the twilight of his college bas- Sims' passion for the sport was an
ketball career, DeShawn Sims acquired taste, it doesn't make the
already feels a sense of nostalgia, bond any less genuine.
reminiscing about a time when his "It's sort of like a girl that you
Michigan playing days were still don't like all the way," Sims said.
in front of him. "Everything wasn't right about
Listening to the senior Michi- it, or about her. But eventually,
gan forward talk at yesterday's through time, you get to learn
Big Ten Basket- more about her. You get to know
ball Media Day, NOTEBOOK how instrumental she'd be in your
you would think life, and you start to love her. Until
Sims was applying for Social Secu- you (actually) fall in love, and I fell
rity checks rather than gearing in love with basketball."
up for the upcoming season and, HARRIS' HAMSTRING: Michi-
eventually, the 2010 NBA Draft. gan coach John Beilein said junior
"I just get this extra conscious- small forward Manny, Harris
ness that I'm too old," the 21-year- would practice Thursday evening
old Sims said. "A lot of things I do, after missing the previous two
I think 'You're too old.' And it hits sessions with a hamstring injury.
when you realize (it). I'll be half- Harris suffered the injury in pre-
way a step in the door: 'You're too season conditioning and re-aggra-
old. You've got to turn around."' vated it during Michigan Madness
Though Sims jokes about how on Oct.16.
his accelerated maturity has put "I still don't think he'll be run-
him in an awkward place on a ning sprints, but he'll be sprinting
social level, his figurative growth in our scrimmages and our full-
spurt brought a much-needed sigh court play," Beilein said. "I'll hold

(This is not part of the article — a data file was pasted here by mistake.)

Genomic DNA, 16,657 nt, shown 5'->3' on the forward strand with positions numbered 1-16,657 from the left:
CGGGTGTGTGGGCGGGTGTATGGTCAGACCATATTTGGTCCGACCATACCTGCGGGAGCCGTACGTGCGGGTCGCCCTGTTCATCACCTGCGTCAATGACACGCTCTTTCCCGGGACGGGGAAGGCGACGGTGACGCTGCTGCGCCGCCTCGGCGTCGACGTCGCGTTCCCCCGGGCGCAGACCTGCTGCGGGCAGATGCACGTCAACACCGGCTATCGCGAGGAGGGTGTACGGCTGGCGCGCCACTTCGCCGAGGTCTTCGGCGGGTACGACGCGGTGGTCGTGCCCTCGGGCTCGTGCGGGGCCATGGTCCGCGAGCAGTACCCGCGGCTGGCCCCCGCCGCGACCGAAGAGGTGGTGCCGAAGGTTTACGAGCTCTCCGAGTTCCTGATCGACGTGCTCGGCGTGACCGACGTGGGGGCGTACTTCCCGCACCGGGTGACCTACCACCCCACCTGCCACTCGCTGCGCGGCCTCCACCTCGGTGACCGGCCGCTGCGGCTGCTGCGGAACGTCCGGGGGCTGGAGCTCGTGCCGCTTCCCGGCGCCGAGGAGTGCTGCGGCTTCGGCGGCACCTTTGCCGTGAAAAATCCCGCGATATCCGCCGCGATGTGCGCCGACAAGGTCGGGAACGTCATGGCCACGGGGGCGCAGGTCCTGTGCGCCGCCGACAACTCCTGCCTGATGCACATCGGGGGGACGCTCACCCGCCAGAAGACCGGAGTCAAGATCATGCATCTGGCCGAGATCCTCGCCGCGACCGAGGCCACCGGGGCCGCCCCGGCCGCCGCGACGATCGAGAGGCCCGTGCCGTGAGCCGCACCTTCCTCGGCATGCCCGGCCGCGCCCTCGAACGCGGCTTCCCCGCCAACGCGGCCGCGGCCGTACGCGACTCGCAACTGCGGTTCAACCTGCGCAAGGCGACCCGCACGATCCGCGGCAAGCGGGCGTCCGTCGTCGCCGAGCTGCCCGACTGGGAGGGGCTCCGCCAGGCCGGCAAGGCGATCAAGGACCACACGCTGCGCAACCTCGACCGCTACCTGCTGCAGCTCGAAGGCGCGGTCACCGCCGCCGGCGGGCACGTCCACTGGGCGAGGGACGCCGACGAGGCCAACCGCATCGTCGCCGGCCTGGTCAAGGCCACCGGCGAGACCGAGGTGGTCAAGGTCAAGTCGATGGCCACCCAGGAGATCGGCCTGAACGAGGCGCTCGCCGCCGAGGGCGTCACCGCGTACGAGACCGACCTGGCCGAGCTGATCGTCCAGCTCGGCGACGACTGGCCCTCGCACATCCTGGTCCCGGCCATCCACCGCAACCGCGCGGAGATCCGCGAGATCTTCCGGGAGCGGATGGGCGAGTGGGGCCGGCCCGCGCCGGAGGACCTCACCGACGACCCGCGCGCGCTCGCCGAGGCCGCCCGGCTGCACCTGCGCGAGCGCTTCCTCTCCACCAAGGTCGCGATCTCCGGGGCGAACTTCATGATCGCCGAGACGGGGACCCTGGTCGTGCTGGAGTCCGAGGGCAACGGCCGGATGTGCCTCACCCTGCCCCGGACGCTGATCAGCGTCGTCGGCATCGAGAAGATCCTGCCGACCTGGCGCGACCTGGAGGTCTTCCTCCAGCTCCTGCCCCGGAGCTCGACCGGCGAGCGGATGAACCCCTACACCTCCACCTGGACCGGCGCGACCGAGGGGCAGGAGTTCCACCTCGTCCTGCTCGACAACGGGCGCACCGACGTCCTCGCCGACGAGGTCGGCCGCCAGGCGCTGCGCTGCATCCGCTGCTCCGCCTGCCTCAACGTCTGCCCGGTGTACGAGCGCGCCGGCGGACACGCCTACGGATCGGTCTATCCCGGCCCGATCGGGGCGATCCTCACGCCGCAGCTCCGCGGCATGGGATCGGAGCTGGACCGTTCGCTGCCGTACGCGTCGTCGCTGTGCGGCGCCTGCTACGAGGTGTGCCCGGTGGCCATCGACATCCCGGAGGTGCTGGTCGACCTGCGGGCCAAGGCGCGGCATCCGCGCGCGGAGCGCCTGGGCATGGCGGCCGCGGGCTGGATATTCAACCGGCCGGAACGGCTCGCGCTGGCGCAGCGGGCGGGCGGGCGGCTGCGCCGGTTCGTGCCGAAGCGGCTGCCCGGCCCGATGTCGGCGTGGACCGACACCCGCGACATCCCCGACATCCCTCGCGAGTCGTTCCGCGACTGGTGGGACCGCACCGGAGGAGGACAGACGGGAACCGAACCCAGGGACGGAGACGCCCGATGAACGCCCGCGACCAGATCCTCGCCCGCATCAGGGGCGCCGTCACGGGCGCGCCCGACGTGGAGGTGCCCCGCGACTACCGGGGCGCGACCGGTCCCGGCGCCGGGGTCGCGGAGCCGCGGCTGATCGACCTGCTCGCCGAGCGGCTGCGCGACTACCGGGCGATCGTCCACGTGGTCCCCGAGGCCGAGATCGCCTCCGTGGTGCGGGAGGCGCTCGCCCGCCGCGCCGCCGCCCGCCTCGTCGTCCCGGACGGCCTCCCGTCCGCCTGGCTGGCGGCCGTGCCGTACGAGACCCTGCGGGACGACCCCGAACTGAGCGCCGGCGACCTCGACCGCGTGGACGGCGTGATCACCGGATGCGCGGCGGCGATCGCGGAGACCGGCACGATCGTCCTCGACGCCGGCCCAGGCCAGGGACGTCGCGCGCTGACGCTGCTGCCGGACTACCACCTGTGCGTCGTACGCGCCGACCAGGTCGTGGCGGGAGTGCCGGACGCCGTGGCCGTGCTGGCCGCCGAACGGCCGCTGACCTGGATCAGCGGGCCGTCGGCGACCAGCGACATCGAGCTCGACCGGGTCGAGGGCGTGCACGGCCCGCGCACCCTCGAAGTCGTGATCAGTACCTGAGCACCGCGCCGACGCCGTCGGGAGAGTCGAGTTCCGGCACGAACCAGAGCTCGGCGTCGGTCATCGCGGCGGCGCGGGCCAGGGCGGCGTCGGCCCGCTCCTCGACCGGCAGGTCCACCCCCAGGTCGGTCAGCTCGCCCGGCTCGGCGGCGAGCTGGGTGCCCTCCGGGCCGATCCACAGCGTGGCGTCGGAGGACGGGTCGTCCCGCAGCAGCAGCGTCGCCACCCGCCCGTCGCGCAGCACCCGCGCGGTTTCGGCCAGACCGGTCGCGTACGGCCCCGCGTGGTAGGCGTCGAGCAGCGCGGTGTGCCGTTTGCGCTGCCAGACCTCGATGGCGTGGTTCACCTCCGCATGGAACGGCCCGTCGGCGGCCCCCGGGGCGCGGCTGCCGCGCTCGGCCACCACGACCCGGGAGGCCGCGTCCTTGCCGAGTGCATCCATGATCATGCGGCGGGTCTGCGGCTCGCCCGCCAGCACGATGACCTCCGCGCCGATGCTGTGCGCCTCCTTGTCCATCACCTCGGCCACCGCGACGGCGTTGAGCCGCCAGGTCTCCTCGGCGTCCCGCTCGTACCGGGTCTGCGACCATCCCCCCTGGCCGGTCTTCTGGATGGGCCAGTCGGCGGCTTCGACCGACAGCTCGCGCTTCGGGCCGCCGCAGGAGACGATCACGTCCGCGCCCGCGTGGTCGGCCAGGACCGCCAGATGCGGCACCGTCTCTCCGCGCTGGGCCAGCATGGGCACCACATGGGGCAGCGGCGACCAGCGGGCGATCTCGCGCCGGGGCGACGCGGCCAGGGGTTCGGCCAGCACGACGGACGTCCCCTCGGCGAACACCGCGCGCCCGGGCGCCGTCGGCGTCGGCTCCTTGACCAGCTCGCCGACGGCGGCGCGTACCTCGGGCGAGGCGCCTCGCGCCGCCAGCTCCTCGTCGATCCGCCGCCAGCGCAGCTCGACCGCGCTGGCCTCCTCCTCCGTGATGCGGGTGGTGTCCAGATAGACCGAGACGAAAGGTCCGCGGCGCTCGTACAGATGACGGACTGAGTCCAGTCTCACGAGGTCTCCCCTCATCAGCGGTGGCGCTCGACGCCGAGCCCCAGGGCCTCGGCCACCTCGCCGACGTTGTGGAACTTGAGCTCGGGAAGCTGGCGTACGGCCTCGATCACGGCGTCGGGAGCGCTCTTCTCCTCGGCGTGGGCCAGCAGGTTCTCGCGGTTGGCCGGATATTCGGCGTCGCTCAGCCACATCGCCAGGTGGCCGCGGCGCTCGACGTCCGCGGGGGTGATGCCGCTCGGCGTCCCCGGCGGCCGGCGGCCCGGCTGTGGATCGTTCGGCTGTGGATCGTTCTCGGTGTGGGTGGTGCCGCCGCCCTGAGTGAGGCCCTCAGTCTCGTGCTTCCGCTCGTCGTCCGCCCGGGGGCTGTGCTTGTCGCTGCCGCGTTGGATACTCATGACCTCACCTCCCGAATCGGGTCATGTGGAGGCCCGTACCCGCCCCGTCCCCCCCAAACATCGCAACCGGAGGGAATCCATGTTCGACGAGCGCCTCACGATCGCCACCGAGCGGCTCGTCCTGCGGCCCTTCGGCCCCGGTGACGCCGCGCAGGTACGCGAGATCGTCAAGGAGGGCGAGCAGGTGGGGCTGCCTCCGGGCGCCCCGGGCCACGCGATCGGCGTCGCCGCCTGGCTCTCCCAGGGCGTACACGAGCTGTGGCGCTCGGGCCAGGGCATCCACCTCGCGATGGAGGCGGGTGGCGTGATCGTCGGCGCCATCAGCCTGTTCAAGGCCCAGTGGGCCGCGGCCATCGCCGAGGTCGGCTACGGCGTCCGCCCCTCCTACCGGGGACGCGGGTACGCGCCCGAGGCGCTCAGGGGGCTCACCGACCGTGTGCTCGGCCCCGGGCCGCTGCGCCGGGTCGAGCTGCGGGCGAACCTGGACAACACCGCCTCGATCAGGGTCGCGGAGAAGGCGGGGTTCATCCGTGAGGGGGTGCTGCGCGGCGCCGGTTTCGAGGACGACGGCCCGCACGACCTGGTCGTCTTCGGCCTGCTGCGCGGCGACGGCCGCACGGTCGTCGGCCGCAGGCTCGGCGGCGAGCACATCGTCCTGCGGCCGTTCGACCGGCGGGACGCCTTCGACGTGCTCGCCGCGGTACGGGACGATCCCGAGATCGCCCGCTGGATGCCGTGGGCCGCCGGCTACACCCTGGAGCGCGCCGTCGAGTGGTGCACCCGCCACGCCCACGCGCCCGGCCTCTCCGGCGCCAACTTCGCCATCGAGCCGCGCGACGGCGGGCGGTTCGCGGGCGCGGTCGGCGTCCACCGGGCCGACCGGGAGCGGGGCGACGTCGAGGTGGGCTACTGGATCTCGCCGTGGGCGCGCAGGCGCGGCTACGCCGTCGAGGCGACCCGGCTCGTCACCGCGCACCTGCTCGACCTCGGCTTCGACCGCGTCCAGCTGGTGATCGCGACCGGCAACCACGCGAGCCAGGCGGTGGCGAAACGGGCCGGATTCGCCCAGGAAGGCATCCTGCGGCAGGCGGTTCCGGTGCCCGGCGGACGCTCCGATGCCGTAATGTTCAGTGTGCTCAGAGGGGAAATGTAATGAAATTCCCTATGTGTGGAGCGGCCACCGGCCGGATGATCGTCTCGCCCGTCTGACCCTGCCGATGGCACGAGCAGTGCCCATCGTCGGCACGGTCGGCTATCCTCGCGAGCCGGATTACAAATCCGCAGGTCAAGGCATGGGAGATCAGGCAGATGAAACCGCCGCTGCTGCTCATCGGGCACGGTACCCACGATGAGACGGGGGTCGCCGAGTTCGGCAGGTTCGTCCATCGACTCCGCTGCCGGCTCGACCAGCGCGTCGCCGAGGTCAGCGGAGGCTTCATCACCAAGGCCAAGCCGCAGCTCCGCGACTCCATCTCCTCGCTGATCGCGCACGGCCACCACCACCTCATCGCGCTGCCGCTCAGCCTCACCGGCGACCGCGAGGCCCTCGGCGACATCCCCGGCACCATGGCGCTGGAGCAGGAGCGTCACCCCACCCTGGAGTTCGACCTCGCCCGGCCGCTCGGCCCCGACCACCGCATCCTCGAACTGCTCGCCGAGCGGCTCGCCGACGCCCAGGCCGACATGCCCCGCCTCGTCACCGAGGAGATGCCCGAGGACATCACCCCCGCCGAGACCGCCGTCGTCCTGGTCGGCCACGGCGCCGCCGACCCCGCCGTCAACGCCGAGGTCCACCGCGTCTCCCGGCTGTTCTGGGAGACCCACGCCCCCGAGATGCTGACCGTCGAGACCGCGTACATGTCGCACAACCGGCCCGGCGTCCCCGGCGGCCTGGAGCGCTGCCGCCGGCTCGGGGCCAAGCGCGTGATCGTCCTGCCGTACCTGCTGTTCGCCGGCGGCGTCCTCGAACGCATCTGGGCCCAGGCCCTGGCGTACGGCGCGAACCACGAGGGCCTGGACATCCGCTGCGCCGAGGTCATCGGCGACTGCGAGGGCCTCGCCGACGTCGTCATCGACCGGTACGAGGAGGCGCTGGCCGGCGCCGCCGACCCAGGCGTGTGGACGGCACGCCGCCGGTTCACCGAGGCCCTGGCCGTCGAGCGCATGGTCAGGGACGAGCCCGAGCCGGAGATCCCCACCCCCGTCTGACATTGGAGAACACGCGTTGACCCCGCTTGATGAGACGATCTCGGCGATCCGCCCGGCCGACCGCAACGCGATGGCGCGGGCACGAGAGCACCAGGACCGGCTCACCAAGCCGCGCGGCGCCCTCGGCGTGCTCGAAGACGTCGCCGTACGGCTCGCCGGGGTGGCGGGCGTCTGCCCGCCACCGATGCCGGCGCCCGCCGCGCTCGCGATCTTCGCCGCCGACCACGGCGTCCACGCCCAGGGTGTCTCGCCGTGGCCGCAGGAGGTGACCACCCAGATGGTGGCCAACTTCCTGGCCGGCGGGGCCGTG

of relief to the Michigan coaching him out a little bit, but pretty soon,
staff this past March. we have to test it right now.
Sims said his in-game focus "We have to be very careful we
became as sharp as ever during the don't push too much right now, but
team's last five games prior to the he has to get some normalcy to it,
NCAA Tournament. The Detroit to get into shape."
native averaged 22.4 points on The Wolverines' exhibition
57.3-percent shooting during that opener is Nov. 6 against Wayne
stretch to lead the Wolverines to State.
their first tournament berth in 11 SPARTANSTABBED FIRST: The
years. media picked last season's confer-
"I had gotten this confidence ence champion and NCAA finalist
about my ability that's been so Michigan State to win the Big Ten
great for me, it just made my game for a second straight season. The
excel four or five more notches," Spartans bring back three start-
Sims said. ers from last year's team, led by
Sims has admitted that he has the reigning conference Player of
had problems in the past with his the Year, junior point guard Kalin
focus, since his mind would often Lucas. The media also selected
wander to matters in his personal Lucas as its conference Preseason
life during games. Sims said it's a Player of the Year yesterday.
habit he has struggled to break Purdue and Ohio State were
since childhood. picked to finish second and third,
"I didn't grow up loving (bas- respectively. Only the top three
ketball)," Sims said. "I wasn't one teams are released to the public.
of those kids that played in all Michigan State coach Tom Izzo
the leagues (or) had their parents said this year's Big Ten is the best
pushing them.... I just played it for in ten years, saying eight to 10
recreation, so I had to grow to love teams have a legitimate shot at
it." winningthe league.
Sims's attempts to ignore pri- NOTES: The Wolverines are
vate distractions were even more ranked No. 15 in both the Associ-
important when a late-season loss ated Press and ESPN/USATODAY
at Iowa put Michigan's tourna- Coaches polls, which is Michigan's
ment hopes in jeopardy. firstcpreseason ranking in 12 years.
"I did a great job of blocking ... The preseason All-Big Ten first
that out towards the end (of last team was also released yesterday.
season), and it became like exer- The five selections were Lucas,
cise," Sims said. "Nothing I have Harris, Ohio Stateswigman Evan
to think about." Turner, Penn State junior guard
Now one of the elite post play- Talor Battle and Purdue junior
ers in the conference, Sims has forward Robbie Hummel.
The Daily football beat will have

your back while you're at Night-
mare on Elm St. Check michigan-